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Court of Appeal, First District, Division 2, California.

PEOPLE of the State of California, Plaintiff and Respondent, v. Tommy Michael PENA, Defendant and Appellant.

Cr. 14274.

Decided: March 31, 1976

David Mundstock, Berkeley, for defendant and appellant (Under appointment by the Court of Appeal). Evelle J. Younger, Atty. Gen., Jack R. Winkler, Chief Asst. Atty. Gen., Crim. Div., Edward P. O'Brien, Asst. Atty. Gen., Derald E. Granberg, Don Jacobson, Deputy Attys. Gen., San Francisco, for plaintiff and respondent.

Defendant appeals from judgment, after jury trial, of the Contra Costa County Superior Court finding defendant guilty of violation of Penal Code sections 484 and 487, subdivision 1 (grand theft).


Does CALJIC 14.26 represent an incorrect statement of law?


Defendant was charged by the district attorney of Contra Costa County of violation of Penal Code sections 484 and 487, subdivision 1 (grand theft), and alleging one prior felony conviction. The jury found defendant guilty as charged and he admitted the prior conviction. Judgment was entered accordingly and defendant was committed to the California Rehabilitation Center. There is no dispute as to the sufficiency of the evidence. Defendant entered Macy's Department Store at the Concord Sun Valley Mall and stole two men's leather jackets. The prosecution witnesses placed their fair market value at between $125 and $150 each. The defense witness placed the fair market value at $105 each, but testified that her store would sell them at $95 a piece and that some stores in the area would sell them for more than $105 each. The jury found them to be worth at least $100 each.

Does CALJIC 14.26 represent an incorrect statement of law?

The court instructed the jury in accordance with CALJIC 14.26 and 14.27.1 CALJIC 14.26 is based on Penal Code section 484 which states in pertinent part: ‘In determining the value of the property obtained, for the purposes of this section, the reasonable and fair market value shall be the test, . . .’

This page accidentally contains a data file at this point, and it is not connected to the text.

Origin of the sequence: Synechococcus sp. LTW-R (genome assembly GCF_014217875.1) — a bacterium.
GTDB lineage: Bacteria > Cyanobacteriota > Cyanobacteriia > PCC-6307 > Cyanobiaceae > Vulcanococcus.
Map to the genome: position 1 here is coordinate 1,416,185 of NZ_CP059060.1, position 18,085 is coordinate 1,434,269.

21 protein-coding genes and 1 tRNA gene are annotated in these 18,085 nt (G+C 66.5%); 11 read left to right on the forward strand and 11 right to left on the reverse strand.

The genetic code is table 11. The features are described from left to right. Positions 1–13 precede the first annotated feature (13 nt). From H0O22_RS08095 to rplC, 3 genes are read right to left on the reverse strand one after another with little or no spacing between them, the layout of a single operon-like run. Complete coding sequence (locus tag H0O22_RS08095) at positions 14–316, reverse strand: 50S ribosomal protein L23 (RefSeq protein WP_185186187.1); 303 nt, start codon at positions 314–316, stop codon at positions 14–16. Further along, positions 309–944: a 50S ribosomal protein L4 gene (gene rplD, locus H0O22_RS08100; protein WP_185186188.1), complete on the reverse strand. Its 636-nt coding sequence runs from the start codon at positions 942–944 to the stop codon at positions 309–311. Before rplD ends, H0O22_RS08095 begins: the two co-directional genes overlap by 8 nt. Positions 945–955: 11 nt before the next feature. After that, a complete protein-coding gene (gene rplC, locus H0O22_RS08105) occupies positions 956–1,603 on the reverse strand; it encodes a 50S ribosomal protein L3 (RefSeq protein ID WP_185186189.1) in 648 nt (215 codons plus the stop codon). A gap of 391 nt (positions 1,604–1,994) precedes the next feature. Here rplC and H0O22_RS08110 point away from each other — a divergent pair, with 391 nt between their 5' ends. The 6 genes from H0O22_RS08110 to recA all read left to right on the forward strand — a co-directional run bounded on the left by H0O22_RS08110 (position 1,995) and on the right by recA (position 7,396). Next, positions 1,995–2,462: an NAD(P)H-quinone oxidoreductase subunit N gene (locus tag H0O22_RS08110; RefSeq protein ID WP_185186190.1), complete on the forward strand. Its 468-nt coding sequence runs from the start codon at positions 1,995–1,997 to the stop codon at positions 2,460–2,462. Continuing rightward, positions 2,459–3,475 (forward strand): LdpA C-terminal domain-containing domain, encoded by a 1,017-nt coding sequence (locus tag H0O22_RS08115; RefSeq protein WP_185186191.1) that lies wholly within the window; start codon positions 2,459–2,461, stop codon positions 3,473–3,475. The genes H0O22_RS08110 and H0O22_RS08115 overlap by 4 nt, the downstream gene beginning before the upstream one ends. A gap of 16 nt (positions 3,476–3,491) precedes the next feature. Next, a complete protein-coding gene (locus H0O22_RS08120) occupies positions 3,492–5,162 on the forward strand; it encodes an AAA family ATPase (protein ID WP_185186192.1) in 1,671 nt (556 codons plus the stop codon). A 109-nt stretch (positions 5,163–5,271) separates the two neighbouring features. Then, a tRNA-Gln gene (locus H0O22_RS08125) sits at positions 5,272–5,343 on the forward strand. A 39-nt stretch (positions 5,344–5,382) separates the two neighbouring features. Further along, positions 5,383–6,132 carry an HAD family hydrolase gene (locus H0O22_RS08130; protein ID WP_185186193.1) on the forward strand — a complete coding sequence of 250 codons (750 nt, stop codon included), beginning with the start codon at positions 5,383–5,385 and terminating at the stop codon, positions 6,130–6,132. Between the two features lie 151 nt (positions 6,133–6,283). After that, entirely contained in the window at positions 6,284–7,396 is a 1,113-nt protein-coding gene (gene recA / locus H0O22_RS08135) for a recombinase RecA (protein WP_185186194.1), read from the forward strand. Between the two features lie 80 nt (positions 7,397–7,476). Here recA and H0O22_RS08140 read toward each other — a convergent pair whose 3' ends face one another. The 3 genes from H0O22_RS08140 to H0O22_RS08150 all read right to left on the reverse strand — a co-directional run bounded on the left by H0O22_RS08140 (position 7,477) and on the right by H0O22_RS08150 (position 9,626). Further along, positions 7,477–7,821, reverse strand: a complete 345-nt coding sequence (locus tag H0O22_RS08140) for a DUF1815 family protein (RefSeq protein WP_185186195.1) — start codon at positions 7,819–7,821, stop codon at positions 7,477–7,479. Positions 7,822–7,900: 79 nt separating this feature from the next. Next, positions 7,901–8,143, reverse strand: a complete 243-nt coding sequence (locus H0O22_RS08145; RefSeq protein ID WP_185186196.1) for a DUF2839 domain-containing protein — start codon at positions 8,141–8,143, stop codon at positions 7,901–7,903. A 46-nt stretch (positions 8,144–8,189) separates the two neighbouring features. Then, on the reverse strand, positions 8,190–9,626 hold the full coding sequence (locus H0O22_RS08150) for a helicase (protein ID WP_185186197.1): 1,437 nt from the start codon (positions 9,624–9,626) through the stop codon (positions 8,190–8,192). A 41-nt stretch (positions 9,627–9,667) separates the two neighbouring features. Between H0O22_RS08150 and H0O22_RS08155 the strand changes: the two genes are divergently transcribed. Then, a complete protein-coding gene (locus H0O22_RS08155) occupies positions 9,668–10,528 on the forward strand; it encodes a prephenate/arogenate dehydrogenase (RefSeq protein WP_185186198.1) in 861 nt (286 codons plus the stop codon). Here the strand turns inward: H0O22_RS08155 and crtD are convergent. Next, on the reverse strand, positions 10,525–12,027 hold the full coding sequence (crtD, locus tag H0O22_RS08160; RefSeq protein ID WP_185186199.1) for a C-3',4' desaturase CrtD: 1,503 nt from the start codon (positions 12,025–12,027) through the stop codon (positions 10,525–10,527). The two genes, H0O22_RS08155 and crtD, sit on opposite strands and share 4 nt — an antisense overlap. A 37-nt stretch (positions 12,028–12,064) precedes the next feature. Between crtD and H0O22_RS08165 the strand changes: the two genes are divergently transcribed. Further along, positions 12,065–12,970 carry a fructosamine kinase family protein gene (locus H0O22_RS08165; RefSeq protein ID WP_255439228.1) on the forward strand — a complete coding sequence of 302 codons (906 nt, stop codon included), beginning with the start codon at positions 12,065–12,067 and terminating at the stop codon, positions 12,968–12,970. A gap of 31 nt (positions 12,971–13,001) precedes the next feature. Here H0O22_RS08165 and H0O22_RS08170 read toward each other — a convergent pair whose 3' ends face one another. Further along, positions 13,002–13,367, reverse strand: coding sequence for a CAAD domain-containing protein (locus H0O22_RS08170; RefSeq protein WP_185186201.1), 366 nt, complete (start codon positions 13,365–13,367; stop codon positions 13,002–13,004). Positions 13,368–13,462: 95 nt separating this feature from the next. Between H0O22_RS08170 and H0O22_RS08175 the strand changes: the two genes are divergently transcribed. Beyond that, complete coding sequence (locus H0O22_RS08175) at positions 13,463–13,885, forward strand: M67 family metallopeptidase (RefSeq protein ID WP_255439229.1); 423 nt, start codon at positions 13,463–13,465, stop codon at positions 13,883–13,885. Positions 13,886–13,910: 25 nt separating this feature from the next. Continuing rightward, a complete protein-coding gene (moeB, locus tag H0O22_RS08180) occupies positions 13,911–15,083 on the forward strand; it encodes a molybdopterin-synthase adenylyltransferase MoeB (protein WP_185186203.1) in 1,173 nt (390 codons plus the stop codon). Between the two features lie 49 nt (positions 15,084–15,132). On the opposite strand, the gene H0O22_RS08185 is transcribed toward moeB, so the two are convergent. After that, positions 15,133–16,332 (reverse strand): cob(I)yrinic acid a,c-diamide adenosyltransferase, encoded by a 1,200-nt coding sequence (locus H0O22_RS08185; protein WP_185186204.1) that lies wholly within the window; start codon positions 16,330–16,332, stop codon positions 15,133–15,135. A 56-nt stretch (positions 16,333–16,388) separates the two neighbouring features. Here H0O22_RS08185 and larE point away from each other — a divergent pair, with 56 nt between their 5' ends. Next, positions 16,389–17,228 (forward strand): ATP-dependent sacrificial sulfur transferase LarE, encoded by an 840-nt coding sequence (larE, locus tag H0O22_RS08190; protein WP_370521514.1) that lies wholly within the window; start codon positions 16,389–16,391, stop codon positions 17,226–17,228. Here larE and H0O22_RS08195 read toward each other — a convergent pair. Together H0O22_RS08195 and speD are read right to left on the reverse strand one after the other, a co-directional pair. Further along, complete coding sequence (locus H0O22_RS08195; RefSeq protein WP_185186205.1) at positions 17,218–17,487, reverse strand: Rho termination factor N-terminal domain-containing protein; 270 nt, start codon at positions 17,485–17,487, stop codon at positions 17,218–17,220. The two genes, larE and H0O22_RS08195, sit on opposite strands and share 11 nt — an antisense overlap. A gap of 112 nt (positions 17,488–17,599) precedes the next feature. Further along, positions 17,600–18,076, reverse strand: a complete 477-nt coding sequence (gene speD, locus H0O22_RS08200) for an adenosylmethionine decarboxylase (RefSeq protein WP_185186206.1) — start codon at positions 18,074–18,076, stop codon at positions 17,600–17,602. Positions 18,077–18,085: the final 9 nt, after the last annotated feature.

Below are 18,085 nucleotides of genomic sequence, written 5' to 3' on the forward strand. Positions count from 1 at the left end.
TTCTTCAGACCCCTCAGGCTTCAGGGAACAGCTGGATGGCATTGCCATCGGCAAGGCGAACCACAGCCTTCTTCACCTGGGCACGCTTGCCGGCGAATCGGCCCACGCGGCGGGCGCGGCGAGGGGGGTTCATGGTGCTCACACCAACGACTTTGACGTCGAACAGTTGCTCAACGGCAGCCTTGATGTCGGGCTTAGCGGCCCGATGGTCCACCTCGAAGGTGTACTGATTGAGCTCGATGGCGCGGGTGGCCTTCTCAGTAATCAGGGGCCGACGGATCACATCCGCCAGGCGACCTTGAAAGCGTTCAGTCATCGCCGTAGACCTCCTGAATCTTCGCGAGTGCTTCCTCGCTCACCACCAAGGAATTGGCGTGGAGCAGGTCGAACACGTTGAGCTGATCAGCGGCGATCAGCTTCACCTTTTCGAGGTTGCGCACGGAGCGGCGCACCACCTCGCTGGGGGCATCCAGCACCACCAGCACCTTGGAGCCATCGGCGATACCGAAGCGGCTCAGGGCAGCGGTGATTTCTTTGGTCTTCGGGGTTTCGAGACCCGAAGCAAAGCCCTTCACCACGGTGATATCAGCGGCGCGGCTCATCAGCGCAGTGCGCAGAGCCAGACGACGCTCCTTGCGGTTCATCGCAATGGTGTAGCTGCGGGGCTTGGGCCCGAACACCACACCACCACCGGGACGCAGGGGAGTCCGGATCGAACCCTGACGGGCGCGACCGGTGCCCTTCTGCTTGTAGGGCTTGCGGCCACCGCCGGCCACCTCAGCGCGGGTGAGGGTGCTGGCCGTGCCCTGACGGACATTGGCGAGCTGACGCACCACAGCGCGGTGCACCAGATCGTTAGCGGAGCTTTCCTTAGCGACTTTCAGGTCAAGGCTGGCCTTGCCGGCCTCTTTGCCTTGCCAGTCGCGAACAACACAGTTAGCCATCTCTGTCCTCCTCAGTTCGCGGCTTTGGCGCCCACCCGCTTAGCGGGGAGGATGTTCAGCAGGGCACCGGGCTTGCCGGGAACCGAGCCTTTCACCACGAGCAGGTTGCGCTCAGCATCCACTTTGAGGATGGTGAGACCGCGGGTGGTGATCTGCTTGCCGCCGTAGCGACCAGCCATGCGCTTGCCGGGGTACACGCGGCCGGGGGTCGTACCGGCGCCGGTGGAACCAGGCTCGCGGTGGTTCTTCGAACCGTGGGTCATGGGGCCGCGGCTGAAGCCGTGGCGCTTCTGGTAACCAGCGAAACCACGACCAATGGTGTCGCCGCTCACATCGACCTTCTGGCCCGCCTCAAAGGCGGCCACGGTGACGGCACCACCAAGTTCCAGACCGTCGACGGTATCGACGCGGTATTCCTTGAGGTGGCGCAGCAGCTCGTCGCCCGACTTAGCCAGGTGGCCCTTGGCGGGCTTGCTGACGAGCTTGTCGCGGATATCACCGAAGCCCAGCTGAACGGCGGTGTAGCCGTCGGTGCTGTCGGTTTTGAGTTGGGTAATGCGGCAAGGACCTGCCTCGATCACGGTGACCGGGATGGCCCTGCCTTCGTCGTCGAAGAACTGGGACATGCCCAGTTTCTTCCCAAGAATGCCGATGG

Defendant contends that this instruction misstates the law and should not have been utilized as a guideline for any witness or in the jury's determination.

The court in examining defendant's witness outside of the jury's presence attempted to determine that the witness be qualified as one familiar with the articles' values in the area, and that the witness have an idea of what the retail prices were in the local area rather than at one particular store. She testified that the value of these jackets was $105 each, but that she would sell them for $95 each. She testified that she determined the fair market value by estimating the highest and the lowest figures.

Defendant by concentrating on the language ‘the highest price’ has misconstrued the instruction. ‘Highest price’ is defined in terms of what the articles would be sold for in the open market if neither buyer nor seller was under any urgent necessity to either buy or sell them. If some stores would underprice the items or would give them away that would not be representative of the fair market value.

CALJIC 14.26 does not require that the jury accept whatever value is placed on the article either by its owner or by an expert. It is left to the jury the determination of which valuation, that of the People's expert or that of the defendant's expert, was correct or which expert was credible.

Defendant's claim that People v. Cook (1965) 233 Cal.App.2d 435, 43 Cal.Rptr. 646 and People v. Tijerina (1969) 1 Cal.3d 41, 81 Cal.Rptr. 264, 459 P.2d 680, disagree with CALJIC 14.26 is not borne out by a reading of those cases. In Cook, 233 Cal.App.2d at pages 437 and 438, 43 Cal.Rptr. 646, the court held that the determining factor was the fair market value and not the value of the property to any particular individual that when ‘a thief steals an article from a department store, he steals something having a market value quite different from that which it had in the hands of the wholesaler.’